Water-cooler talk about alleged discrimination or harassment can poison a workplace.
As in a game of “telephone,” the story often becomes jumbled and exaggerated as it’s passed from employee to employee. Plus, workers who are spending time discussing the latest allegation aren’t doing what they’re paid for—working.
That’s why your company policy should require all participants in investigations (including witnesses) to keep quiet about the issue. Tell employees about this confidentiality policy when you discover you’ll need to meet with them as part of the investigation.
That way, rumors and exaggerated claims won’t influence other employees who haven’t yet told investigators their side of the story.
As this case shows, employers that terminate workers for violating that confidentiality needn’t worry that doing so is retaliation, as long as they have a policy and use it consistently.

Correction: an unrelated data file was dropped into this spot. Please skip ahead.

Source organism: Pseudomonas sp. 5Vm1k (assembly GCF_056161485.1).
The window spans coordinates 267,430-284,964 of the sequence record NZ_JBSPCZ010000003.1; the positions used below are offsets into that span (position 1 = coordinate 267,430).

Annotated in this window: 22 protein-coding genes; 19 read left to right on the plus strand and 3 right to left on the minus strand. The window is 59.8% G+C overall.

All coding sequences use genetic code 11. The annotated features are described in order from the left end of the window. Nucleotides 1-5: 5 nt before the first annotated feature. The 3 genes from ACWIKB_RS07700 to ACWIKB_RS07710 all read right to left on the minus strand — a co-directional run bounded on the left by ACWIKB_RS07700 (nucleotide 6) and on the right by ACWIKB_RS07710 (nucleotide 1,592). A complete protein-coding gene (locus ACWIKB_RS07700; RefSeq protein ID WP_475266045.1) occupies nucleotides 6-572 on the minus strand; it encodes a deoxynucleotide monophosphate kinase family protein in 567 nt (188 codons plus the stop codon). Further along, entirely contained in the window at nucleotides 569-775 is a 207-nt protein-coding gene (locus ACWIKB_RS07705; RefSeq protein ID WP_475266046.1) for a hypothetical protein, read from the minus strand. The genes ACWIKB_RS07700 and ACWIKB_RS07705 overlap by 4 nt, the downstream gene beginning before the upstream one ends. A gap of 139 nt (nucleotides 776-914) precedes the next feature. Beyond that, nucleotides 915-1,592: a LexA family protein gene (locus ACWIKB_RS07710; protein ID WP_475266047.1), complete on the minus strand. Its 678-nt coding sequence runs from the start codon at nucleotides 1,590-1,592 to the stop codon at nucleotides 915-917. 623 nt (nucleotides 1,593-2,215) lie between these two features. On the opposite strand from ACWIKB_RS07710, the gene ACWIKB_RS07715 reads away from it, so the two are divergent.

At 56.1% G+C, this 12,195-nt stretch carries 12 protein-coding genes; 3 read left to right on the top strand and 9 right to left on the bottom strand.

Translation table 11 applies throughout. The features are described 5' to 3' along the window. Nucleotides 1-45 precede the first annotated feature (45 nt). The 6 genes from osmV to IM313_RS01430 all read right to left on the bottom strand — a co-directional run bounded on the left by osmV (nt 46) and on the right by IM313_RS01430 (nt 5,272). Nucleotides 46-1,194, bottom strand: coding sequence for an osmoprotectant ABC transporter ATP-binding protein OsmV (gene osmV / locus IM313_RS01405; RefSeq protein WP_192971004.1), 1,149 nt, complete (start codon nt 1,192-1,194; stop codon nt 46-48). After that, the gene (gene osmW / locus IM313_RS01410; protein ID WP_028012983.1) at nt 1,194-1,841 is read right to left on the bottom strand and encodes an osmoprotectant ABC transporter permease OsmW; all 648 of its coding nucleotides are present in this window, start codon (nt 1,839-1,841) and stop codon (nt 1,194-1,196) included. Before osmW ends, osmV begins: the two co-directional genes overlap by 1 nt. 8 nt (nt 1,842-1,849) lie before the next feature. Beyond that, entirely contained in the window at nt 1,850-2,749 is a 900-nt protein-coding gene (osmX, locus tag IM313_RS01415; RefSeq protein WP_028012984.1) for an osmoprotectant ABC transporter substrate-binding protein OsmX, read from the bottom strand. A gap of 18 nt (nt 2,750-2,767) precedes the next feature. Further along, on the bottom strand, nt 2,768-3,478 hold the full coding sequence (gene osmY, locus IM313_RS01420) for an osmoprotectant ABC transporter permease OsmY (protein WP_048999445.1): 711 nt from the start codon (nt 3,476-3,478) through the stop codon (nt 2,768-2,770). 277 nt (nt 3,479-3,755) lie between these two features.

Recent case: Grocery store employee Natika Gant complained to HR that the store’s evening manager made racial comments, such as that he couldn’t “stand ghetto black n*****s.”
The store had a strict policy that required investigation discussions to remain confidential. When it learned Gant had talked about her complaint with two others in the store, she was fired for violating the confidentiality rule.
Gant sued, alleging retaliation. But the court said she had no evidence the company had any reason for firing her other than breach of confidentiality. It dismissed her case. (Gant v. Kash’n Karry Food, No. 09-14063, 11th Cir.)
Final note: Before firing employees who have filed legal complaints, review the termination with your employment attorney. Also note that employers may violate the National Labor Relations Act if they try to quash discussions about benefits, pay and conditions of employment. (See related story.)
Should you guarantee silence?
While you can urge employees to remain silent about investigations—and punish them if they don’t—it’s best to avoid a policy that guarantees employees that their harassment investigations will be held in complete confidentiality.
Reason: Some courts interpret policies as enforceable contracts, and you don’t want a few words of co-worker gossip to result in a breach-of-contract claim.